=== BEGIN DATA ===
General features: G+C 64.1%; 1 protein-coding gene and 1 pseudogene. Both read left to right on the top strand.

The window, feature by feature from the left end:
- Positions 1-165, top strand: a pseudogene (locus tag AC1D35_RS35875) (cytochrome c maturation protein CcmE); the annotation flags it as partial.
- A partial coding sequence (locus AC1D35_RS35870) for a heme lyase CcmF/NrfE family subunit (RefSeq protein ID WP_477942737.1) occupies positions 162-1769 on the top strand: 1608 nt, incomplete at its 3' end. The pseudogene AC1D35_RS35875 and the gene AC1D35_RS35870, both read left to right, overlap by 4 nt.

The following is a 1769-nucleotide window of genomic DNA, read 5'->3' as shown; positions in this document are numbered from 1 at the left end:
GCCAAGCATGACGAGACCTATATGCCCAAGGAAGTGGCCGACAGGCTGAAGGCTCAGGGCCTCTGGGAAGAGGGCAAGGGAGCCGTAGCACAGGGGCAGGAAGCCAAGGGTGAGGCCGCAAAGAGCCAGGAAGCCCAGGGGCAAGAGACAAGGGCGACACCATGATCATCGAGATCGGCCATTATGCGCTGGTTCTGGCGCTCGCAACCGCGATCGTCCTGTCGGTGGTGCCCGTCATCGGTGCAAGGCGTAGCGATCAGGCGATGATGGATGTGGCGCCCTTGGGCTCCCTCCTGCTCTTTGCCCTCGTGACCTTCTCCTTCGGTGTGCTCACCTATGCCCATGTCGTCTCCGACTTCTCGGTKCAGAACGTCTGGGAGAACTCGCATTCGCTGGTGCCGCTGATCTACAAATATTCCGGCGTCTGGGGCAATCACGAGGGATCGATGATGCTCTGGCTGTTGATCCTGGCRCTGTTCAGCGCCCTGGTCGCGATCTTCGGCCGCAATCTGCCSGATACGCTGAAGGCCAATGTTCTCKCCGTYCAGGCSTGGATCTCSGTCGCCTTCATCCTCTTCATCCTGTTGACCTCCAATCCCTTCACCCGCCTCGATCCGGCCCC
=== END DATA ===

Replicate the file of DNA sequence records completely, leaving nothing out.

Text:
General features: G+C 64.1%; 1 protein-coding gene and 1 pseudogene. Both read left to right on the top strand.

The window, feature by feature from the left end:
- Positions 1-165, top strand: a pseudogene (locus tag AC1D35_RS35875) (cytochrome c maturation protein CcmE); the annotation flags it as partial.
- A partial coding sequence (locus AC1D35_RS35870) for a heme lyase CcmF/NrfE family subunit (RefSeq protein ID WP_477942737.1) occupies positions 162-1769 on the top strand: 1608 nt, incomplete at its 3' end. The pseudogene AC1D35_RS35875 and the gene AC1D35_RS35870, both read left to right, overlap by 4 nt.

The following is a 1769-nucleotide window of genomic DNA, read 5'->3' as shown; positions in this document are numbered from 1 at the left end:
GCCAAGCATGACGAGACCTATATGCCCAAGGAAGTGGCCGACAGGCTGAAGGCTCAGGGCCTCTGGGAAGAGGGCAAGGGAGCCGTAGCACAGGGGCAGGAAGCCAAGGGTGAGGCCGCAAAGAGCCAGGAAGCCCAGGGGCAAGAGACAAGGGCGACACCATGATCATCGAGATCGGCCATTATGCGCTGGTTCTGGCGCTCGCAACCGCGATCGTCCTGTCGGTGGTGCCCGTCATCGGTGCAAGGCGTAGCGATCAGGCGATGATGGATGTGGCGCCCTTGGGCTCCCTCCTGCTCTTTGCCCTCGTGACCTTCTCCTTCGGTGTGCTCACCTATGCCCATGTCGTCTCCGACTTCTCGGTKCAGAACGTCTGGGAGAACTCGCATTCGCTGGTGCCGCTGATCTACAAATATTCCGGCGTCTGGGGCAATCACGAGGGATCGATGATGCTCTGGCTGTTGATCCTGGCRCTGTTCAGCGCCCTGGTCGCGATCTTCGGCCGCAATCTGCCSGATACGCTGAAGGCCAATGTTCTCKCCGTYCAGGCSTGGATCTCSGTCGCCTTCATCCTCTTCATCCTGTTGACCTCCAATCCCTTCACCCGCCTCGATCCGGCCCC